Lastly, Mr. Neddermeyer argues with emotive language. Calling his opponents “blowhards” and "fearmongers" may have moved the sentiments of colleagues in the past, but this language does not introduce anything useful to the debate. What some call “words of fear and lack” others call sober warnings of compassion. If some people are tired of “scientifically- illiterate” activists trying to conserve Earth's resources, then I am tired of pride, greed and laziness trying to accelerate its collapse.
Being born and raised an Pennsylvania, I've seen natural gas production first hand. Until something better comes along, we who live here in NYS, where the temperature can drop below zero, need the cleanest available fuel. That's natural gas.
What's more, in addition to warming us, it can create jobs, increase tax revenue, and protect the environment compared to oil or coal. We should "hug" our trees... but that doesn't mean we shouldn't be smart by heating our homes, making electricity, and running factories with the safest dependable fuel that's available: natural gas.
The Harry Sherer broadcast for Feb. 3 reported that the water waste from Marcellus Shale Pennsylvania wells contain some 300%+ radium content than what is allowed by the government for other discharged wastes. The water discharge waste also contains uranium. What the frack? Dwight Wascom, Rochester
I am as pro-natural gas as the next guy, which is to say I use it to heat my home, and believe it is the cleanest burning fuel available. But I am not deluded into believing it is the cleanest, most beneficial fuel in the aggregate.
The energy used to extract it is enormous, and the waste it leaves behind is problematic. Like the tar sands issue, geologists are finding the stuff readily enough, but it costs us more and more (money and energy) to extract and put these natural resources into usable fuel.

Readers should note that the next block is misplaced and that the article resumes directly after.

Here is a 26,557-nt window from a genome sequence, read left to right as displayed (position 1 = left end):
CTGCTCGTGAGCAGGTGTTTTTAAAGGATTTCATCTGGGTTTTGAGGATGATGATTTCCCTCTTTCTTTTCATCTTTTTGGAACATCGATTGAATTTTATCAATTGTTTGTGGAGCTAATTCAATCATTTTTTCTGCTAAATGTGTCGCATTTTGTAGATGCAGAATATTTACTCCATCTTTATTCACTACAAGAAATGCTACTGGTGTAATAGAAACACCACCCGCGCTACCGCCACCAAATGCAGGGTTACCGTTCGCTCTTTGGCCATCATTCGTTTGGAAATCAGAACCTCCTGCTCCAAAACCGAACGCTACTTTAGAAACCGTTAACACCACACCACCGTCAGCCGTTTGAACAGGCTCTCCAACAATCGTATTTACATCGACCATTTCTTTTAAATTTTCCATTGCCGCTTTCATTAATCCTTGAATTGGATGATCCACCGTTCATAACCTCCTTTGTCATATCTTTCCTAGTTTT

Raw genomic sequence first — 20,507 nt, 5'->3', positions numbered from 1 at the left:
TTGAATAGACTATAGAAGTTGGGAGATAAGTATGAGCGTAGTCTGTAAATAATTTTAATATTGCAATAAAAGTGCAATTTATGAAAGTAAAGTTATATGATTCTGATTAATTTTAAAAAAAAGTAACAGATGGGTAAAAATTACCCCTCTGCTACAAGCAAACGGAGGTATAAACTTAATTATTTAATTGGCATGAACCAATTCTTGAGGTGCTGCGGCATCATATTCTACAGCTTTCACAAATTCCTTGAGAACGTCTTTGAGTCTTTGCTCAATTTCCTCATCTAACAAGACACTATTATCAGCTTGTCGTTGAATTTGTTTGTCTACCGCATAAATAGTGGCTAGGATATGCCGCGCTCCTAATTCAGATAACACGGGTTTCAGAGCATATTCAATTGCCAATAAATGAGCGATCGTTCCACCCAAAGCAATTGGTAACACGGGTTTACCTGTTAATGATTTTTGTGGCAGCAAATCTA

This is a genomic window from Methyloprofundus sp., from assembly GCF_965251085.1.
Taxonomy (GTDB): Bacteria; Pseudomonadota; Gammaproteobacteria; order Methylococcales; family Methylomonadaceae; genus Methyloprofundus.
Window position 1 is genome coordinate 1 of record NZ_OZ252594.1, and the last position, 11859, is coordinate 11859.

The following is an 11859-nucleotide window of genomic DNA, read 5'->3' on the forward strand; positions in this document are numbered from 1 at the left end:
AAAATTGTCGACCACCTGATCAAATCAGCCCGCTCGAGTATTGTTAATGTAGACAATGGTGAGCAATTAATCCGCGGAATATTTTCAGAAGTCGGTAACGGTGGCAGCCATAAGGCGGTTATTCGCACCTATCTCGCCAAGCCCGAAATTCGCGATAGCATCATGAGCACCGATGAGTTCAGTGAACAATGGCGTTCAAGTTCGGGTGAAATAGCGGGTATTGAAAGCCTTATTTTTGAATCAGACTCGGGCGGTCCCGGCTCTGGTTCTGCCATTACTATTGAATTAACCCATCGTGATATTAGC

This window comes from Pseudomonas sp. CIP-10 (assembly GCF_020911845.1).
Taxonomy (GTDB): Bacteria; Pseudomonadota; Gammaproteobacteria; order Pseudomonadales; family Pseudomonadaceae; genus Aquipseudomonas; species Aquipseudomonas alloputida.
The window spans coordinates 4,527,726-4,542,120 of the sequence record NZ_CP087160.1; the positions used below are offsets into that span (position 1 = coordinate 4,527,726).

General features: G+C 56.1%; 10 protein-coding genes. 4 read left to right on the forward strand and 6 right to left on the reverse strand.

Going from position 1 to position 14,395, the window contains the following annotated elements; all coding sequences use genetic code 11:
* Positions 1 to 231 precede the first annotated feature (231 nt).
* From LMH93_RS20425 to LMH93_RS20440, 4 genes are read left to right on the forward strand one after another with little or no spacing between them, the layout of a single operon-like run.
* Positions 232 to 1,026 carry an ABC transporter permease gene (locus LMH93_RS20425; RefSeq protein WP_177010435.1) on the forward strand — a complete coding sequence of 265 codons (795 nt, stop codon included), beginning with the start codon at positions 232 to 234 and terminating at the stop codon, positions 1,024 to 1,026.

I really appreciate George Payne's reminder of the Iroquois 7-generations approach. It is a very sond way of looking at what we might be quick to call progress.
Honorable Willa Powell
Mr. Payne, my comments about "peak oil" were simply intended to show that man's ability to predict the future is simply wishful thinking.
My comment simply was to show that the "technocrats" of forty years ago came up with known oil reserves forty years into the future. And now that we are here, today's known oil reserves (instead of being depleted, as predicted, are still forty years into our future. In addition, the technological gains of that time span now allow us to add the known frackable methane (natural gas) reserves to the petroleum forecast; that will take us much farther into the future.
You are right, I did not comment at all about "the rapid disappearance of fresh drinking water today" (your quote). Let me point out to you that New York State sits right next to 18% of the world's known fresh water reserves (the Great Lakes). In addition, each year, on average, NYS receives at least 24+ inches of fresh rainfall (over every square foot) per year. If you can speak of lack and fear with those numbers; you are saying that we cannot properly manage our resources. I do not think that way; I believe that our scientists and engineers can overcome unforseen problems if and when they come.
I loved your comments about the "(Great Law of the Iroquois) which charges people to think seven generations ahead (about 140 years into the future)". It truly SOUNDS like a wonderful principle and a good way to live. In practical terms it is an ABSURD concept. You and I disagree about the accuracies of 40 year predictions above, yet, you want to consider a time span of 140 years, or roughly 7 human generations. I have to admit that I have not personally read one "7-Generation Environmental Impact Report" published by the Iroquois. Have you?. If you have, I would appreciate either a copy or a citation for it. (Did the Iroquois even have a written language?).
Our US Senate hasn't even come up with an annual budget over the last four years with which to manage the fiscal affairs of this country for the next YEAR. And you want a 140 year plan? Let me point out to you that had your parents followed the Iroquoia mandate in determining the potential impact of your birth, they would still be exploring the pros and cons of whether or not to have you. Life is about practicalities and real issues. Yes, we do make some mistakes, but we solve those as they come along. In this manner, we make steady progress and advance our human potential and humanity. We don't get frozen in fear.
Such course does require having some faith in our fellow professional people who have learned the most current science and engineering knowledge and can apply their principles in the real world to benefit us all. And, it takes away our individual proclivity to wish to dictate to others how they should behave.